The second question is a little harder to answer. Christof C. Koch at Caltech found a “Halle Berry” neuron in an epilepsy patient. This little thing got excited whenever its owner was presented with a photo of Halle Berry, or a drawing of her, or even just her name. This neuron isn’t in everyone, of course, and almost certainly isn’t in the same spot in another person who recognizes that actress. And don’t let my poor phrasing fool you, the only difference between it and the neuron two spots over is which connections it has. The neurons on the other ends of those links have already marked the input as “person,” “female,” “known entity,” and so on. The entire length of this patient’s nervous system, from the ganglion in the back of the eye all the way down to this little neuron, has been gradually abstracting that image/picture/name of Halle Berry.
The only question left is how abstract we have to get to satisfy your definition of “subjective.” Once that’s done, we can zero in on one or more brain structures.
The Limits of Logic
Even if our consciousness doesn’t come from this second world, we can at least take some comfort in knowing it exists as the source of perfection and order.
Or can we? This half of the argument suffered two major blows in the past century, thanks to Kurt Gödel and Alan Turing.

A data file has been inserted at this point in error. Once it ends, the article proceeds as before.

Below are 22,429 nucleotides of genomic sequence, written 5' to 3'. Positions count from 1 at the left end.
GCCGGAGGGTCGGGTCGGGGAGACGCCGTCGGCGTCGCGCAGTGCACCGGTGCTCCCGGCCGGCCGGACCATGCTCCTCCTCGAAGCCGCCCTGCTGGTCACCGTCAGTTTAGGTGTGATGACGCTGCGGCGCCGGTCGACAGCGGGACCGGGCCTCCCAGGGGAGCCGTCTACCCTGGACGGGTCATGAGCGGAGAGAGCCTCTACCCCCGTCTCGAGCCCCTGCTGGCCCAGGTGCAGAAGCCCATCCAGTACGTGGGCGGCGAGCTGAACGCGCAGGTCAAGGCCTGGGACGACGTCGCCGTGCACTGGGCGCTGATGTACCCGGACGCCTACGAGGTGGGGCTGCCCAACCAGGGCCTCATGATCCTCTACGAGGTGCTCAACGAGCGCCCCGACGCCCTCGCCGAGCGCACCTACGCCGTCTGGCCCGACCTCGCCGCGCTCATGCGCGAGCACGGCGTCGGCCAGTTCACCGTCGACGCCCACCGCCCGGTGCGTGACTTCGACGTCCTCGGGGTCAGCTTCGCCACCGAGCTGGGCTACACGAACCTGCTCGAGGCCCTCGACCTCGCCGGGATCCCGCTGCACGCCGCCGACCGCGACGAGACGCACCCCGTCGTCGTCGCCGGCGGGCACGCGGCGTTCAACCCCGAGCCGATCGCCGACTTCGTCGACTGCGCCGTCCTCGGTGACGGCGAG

Before those two were born, logicians had unearthed a crisis. They were probing the foundations of mathematics, and found it wasn’t as solid as they wanted. How were numbers constructed? Why did the basic math operations work? Could more complex operations be counted on? These are not trivial questions, since science heavily depends on math to measure and predict the world. Any weakness in one could topple the other. That anxiety triggered a century of search for the absolute fundamentals of math, which reached its pinnacle when Bertrand Russell and Alfred Whitehead took 362 pages to prove
1 + 1 = 2
Not only did the uncertainty refuse to leave, but to their horror it crept into logic as well. Epimenides of Crete was one of the first to discover the basic problem, albeit inadvertently:
They fashioned a tomb for thee, O holy and high one
The Cretans, always liars, evil beasts, idle bellies!
But thou art not dead: thou livest and abidest forever,
For in thee we live and move and have our being.
(Epimenides, Cretica, circa 600BCE)
Or, without the poetry:
I, as a Cretan, know that all Cretans are liars!
If Epimenides is lying, then Cretans tell the truth. But this is impossible, since he is Cretan. He must be telling the truth, then… but that would mean Cretans are liars, including Epimenides! This paradox has an easy solution (Cretans could be a mix of liars and truth-tellers), but it doesn’t take much thought to come up with a stronger version: